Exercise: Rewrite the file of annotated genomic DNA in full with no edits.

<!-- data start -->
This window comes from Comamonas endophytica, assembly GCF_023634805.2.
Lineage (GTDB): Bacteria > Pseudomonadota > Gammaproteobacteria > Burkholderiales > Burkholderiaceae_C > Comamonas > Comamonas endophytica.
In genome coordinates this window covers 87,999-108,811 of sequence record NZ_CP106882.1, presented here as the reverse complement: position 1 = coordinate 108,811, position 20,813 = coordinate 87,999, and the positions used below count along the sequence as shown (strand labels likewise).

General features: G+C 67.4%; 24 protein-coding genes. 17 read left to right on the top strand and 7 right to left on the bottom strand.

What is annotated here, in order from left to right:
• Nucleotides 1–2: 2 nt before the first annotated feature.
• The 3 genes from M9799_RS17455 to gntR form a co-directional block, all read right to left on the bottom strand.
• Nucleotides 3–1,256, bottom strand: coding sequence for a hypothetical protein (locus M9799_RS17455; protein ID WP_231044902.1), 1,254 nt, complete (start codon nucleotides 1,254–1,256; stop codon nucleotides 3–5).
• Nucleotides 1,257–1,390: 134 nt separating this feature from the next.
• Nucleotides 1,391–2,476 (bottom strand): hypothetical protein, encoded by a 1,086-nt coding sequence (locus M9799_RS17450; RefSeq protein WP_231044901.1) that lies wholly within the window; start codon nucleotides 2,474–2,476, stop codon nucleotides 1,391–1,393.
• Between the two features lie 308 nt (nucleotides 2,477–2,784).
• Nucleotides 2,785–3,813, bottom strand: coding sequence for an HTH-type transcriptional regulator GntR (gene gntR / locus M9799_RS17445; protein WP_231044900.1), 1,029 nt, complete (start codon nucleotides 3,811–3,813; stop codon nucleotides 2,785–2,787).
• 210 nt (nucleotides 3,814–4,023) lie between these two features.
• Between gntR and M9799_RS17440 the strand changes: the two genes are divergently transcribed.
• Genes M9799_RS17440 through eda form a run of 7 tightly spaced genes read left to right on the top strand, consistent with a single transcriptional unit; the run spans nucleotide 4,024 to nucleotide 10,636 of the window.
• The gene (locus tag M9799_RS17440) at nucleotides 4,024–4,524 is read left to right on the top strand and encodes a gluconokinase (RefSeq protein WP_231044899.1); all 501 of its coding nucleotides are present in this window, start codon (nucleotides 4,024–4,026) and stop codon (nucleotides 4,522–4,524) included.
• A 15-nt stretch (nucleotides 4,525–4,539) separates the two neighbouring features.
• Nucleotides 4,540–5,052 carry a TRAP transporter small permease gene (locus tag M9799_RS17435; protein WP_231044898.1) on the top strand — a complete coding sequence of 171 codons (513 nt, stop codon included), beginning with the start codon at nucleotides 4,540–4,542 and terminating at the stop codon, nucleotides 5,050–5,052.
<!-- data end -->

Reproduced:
This window comes from Comamonas endophytica, assembly GCF_023634805.2.
Lineage (GTDB): Bacteria > Pseudomonadota > Gammaproteobacteria > Burkholderiales > Burkholderiaceae_C > Comamonas > Comamonas endophytica.
In genome coordinates this window covers 87,999-108,811 of sequence record NZ_CP106882.1, presented here as the reverse complement: position 1 = coordinate 108,811, position 20,813 = coordinate 87,999, and the positions used below count along the sequence as shown (strand labels likewise).

General features: G+C 67.4%; 24 protein-coding genes. 17 read left to right on the top strand and 7 right to left on the bottom strand.

What is annotated here, in order from left to right:
• Nucleotides 1–2: 2 nt before the first annotated feature.
• The 3 genes from M9799_RS17455 to gntR form a co-directional block, all read right to left on the bottom strand.
• Nucleotides 3–1,256, bottom strand: coding sequence for a hypothetical protein (locus M9799_RS17455; protein ID WP_231044902.1), 1,254 nt, complete (start codon nucleotides 1,254–1,256; stop codon nucleotides 3–5).
• Nucleotides 1,257–1,390: 134 nt separating this feature from the next.
• Nucleotides 1,391–2,476 (bottom strand): hypothetical protein, encoded by a 1,086-nt coding sequence (locus M9799_RS17450; RefSeq protein WP_231044901.1) that lies wholly within the window; start codon nucleotides 2,474–2,476, stop codon nucleotides 1,391–1,393.
• Between the two features lie 308 nt (nucleotides 2,477–2,784).
• Nucleotides 2,785–3,813, bottom strand: coding sequence for an HTH-type transcriptional regulator GntR (gene gntR / locus M9799_RS17445; protein WP_231044900.1), 1,029 nt, complete (start codon nucleotides 3,811–3,813; stop codon nucleotides 2,785–2,787).
• 210 nt (nucleotides 3,814–4,023) lie between these two features.
• Between gntR and M9799_RS17440 the strand changes: the two genes are divergently transcribed.
• Genes M9799_RS17440 through eda form a run of 7 tightly spaced genes read left to right on the top strand, consistent with a single transcriptional unit; the run spans nucleotide 4,024 to nucleotide 10,636 of the window.
• The gene (locus tag M9799_RS17440) at nucleotides 4,024–4,524 is read left to right on the top strand and encodes a gluconokinase (RefSeq protein WP_231044899.1); all 501 of its coding nucleotides are present in this window, start codon (nucleotides 4,024–4,026) and stop codon (nucleotides 4,522–4,524) included.
• A 15-nt stretch (nucleotides 4,525–4,539) separates the two neighbouring features.
• Nucleotides 4,540–5,052 carry a TRAP transporter small permease gene (locus tag M9799_RS17435; protein WP_231044898.1) on the top strand — a complete coding sequence of 171 codons (513 nt, stop codon included), beginning with the start codon at nucleotides 4,540–4,542 and terminating at the stop codon, nucleotides 5,050–5,052.